1,919 known species in the country
ACADEMIC ESSAY - O primeiro Gabinete de História Natural do Brasil (“Casa dos Pássaros”) e a contribuição de Francisco Xavier Cardoso Caldeira, by Bruno Araujo Absolon, Francisco José de Figueiredo and Valéria Gallo
O Bem Viver – Alberto Acosta
It was a pleasure to burn.
With his symbolic helmet numbered 451 on his stolid head, and his eyes all orange flame with the thought of what came next, he flicked the igniter (...) While the books went up in sparkling whirls and blew away on a wind turned dark with burning. (p15)
When I was a boy my grandfather died. And he was a sculptor. He was also a very kind man who had a lot of love to give the world, and he helped clean up the slum in our town; and he made toys for us and he did a million things in his lifetime; he was always busy with his hands. And when he died, I suddenly realized I wasn't crying for him at all, but for all the things he did. I cried because he would never do them again, he would never carve another piece of wood or help us raise doves and pigeons in the backyard or play the violin the way he did, or tell us jokes the way he did. He was part of us and when he died, all the actions stopped dead and there was no one to do them just the way he did. He was individual. He was an important man. I've never gotten over his death. Often I think what wonderful carvings never came to birth because he died. How many jokes are missing from the world, and how many homing pigeons untouched by his hands. He shaped the world. He DID things to the world. The world was bankrupted of ten million fine actions the night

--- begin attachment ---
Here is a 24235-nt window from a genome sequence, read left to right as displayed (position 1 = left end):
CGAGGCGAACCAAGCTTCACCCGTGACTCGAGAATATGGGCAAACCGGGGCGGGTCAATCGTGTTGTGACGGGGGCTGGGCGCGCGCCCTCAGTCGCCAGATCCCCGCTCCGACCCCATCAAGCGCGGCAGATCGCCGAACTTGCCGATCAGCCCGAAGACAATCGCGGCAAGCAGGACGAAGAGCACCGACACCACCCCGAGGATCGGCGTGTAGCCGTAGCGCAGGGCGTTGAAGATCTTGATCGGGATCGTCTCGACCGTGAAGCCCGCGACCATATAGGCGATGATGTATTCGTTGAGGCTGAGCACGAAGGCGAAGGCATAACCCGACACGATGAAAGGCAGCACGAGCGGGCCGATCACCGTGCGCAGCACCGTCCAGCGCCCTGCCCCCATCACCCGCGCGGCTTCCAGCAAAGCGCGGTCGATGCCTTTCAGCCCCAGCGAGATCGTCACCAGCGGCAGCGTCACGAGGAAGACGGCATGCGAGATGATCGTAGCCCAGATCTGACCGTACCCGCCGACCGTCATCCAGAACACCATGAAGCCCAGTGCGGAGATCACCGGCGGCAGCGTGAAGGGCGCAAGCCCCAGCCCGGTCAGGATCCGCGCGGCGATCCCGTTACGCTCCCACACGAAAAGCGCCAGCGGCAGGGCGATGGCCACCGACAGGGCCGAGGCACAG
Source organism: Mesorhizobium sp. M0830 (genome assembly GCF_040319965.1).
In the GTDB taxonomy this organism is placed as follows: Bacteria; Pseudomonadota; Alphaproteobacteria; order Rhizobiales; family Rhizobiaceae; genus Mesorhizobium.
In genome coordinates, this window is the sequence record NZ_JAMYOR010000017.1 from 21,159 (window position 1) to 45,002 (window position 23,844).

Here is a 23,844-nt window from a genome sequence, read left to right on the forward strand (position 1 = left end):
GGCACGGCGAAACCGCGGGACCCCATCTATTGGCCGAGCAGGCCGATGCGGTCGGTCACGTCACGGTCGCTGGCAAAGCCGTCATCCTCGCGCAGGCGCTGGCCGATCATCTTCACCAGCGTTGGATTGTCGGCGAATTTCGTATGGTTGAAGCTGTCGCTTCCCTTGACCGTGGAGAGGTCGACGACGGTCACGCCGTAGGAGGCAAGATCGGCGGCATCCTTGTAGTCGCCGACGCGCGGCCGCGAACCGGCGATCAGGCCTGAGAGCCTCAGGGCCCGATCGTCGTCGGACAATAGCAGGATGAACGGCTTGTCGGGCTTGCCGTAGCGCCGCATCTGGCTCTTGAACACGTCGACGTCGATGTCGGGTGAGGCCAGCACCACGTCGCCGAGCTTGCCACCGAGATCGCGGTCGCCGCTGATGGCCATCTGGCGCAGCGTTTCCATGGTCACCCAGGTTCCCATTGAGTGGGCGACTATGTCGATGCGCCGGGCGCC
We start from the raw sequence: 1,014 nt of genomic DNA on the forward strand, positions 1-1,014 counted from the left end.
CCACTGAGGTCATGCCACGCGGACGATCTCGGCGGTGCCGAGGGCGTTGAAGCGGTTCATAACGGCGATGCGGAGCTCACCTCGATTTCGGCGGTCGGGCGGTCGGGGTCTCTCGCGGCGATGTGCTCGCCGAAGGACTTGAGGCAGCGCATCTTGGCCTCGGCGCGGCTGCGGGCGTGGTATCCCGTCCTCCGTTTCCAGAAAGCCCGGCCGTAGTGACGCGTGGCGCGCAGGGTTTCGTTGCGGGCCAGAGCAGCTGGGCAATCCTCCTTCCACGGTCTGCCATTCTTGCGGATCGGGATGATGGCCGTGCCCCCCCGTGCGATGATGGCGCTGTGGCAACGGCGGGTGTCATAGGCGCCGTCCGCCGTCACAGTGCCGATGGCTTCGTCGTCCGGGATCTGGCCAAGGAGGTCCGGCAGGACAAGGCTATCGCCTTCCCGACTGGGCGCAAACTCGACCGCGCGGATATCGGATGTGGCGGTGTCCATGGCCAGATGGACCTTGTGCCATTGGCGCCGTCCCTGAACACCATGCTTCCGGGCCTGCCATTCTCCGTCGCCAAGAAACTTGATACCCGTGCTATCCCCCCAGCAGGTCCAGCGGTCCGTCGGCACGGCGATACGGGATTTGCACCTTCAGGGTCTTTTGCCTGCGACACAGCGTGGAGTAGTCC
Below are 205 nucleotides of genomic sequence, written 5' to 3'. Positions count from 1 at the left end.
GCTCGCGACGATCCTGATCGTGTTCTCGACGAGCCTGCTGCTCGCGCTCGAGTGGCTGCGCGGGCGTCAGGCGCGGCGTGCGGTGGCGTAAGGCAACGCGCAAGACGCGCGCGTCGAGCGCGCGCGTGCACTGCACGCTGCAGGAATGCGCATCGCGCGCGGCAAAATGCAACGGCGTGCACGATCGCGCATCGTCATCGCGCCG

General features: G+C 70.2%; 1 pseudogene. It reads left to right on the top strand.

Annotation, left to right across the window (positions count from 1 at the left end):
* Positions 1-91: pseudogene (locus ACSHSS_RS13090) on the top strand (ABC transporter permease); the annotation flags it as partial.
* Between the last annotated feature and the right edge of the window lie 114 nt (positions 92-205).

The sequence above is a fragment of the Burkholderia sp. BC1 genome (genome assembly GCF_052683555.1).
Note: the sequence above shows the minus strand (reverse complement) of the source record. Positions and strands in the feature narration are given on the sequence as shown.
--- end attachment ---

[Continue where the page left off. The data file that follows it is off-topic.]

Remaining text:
he passed on
Montag, lying there, eyes gritted shut with dust, a fine wet cement of dust in his now shut mouth, gasping and crying, now thought again, I remember, I remember, I remember something else. What is it? Yes, yes, part of the Ecclesiastes Part of the Ecclesiastes and the Revelation. Part of that book, part of it, now, quick, before it gets away, before the shock wears off, before the wind dies. (P.226)